The Month Without Sugar is. . . Proof I’m Not in Control (Part Two of Two)

. . . by week two, the wheels had fallen off my August resolution.  So why was I eating that wedding cake and all those s’mores?  [from Part One of Two]

What happened when those desserts kept coming?  There were, of course, the voices in my head that said:  “No, Meredith, you can’t have this ice cream!” and “Bad Meredith, why are you eating a donut?”  And worse:  “Meredith, you are disappointing not only yourself with this brownie, but everyone who reads your writing!”  It felt like exactly the way you screw up a blog:  by making grand pronouncements about what you’re going to do and why it’ll be oh-so-interesting – and then changing your mind along the way.  Due to my Wedding Diet commitment, the voices came up stronger and louder than I’ve ever heard a chorus of self-blaming, dessert-shunning voices sound.

I set forth the goal of trying a new limitation each month and reporting back on how it went.  It was going to be a beautiful little lifestyle project.  I thought that whatever I chose for the month, it would be reasonable to control just that one thing:  not eating sugar, or dairy, or whatever.  It’s not that I didn’t have the willpower; I’ve been doing P90X every day and eating better than I ever have.  In fact, I lost seven pounds this last month.  And it’s not that I didn’t have the mindfulness; I’ve been increasingly conscious of what I eat and when I eat it.  But beyond the challenges I cited last week, the reality is that life didn’t fit into my perfectly symmetrical plan.  Life happened, it happened differently from what I expected, and I couldn’t control it.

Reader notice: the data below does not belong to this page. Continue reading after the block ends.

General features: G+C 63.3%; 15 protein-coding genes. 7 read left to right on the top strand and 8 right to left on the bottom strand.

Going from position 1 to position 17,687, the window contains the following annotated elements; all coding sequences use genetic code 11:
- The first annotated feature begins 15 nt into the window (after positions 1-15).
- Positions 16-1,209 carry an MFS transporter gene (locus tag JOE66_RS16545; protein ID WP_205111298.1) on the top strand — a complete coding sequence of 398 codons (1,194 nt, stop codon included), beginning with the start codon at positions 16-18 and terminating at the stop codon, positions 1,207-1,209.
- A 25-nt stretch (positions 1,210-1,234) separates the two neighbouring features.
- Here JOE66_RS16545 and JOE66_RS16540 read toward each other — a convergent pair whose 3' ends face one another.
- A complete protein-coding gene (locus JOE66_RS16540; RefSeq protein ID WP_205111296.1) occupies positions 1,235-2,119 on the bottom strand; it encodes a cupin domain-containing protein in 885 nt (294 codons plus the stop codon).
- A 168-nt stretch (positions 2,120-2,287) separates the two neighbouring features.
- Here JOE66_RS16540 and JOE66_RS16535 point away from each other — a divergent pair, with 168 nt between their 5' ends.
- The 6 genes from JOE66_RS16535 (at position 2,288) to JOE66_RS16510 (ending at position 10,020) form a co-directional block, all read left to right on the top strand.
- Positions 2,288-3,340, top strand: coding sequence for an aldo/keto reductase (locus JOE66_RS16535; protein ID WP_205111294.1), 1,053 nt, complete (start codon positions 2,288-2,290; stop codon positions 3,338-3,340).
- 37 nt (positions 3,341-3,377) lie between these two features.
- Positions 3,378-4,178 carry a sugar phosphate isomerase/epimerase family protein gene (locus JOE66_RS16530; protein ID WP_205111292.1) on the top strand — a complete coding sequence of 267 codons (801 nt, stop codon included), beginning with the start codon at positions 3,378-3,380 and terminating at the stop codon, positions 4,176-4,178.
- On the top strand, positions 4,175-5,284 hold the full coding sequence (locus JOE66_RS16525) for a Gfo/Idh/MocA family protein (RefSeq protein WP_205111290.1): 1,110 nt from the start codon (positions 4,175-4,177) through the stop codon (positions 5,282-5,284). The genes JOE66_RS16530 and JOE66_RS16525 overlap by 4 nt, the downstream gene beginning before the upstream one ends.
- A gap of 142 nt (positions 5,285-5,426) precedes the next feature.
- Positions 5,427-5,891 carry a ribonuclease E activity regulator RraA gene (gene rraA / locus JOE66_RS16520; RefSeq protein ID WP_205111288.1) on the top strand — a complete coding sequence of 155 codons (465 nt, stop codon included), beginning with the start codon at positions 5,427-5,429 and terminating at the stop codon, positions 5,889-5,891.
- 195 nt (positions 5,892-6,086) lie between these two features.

While I was supposed to focus on eliminating sugar, I suddenly felt myself drawn to counting calories.  I don’t know why.  I’ve never done it before.  I just resonated with exercising discipline around food in a different way; I went from focusing on limitation to playing with allocation.

Being open to shifting my approach was freeing in many ways.  Limitation – the central idea behind the Wedding Diet – put me in a place of saying a categorical ‘no’ to some foods while giving others a weak ‘sure, but I’ll probably give it up next month.’  The result was that there was a halo of ‘no’ around most foods.  This created a collectively negative way of seeing food.  Playing an allocation game, on the other hand, was much more positive.  I could eat all sorts of things, but there were bounds to what moderation meant.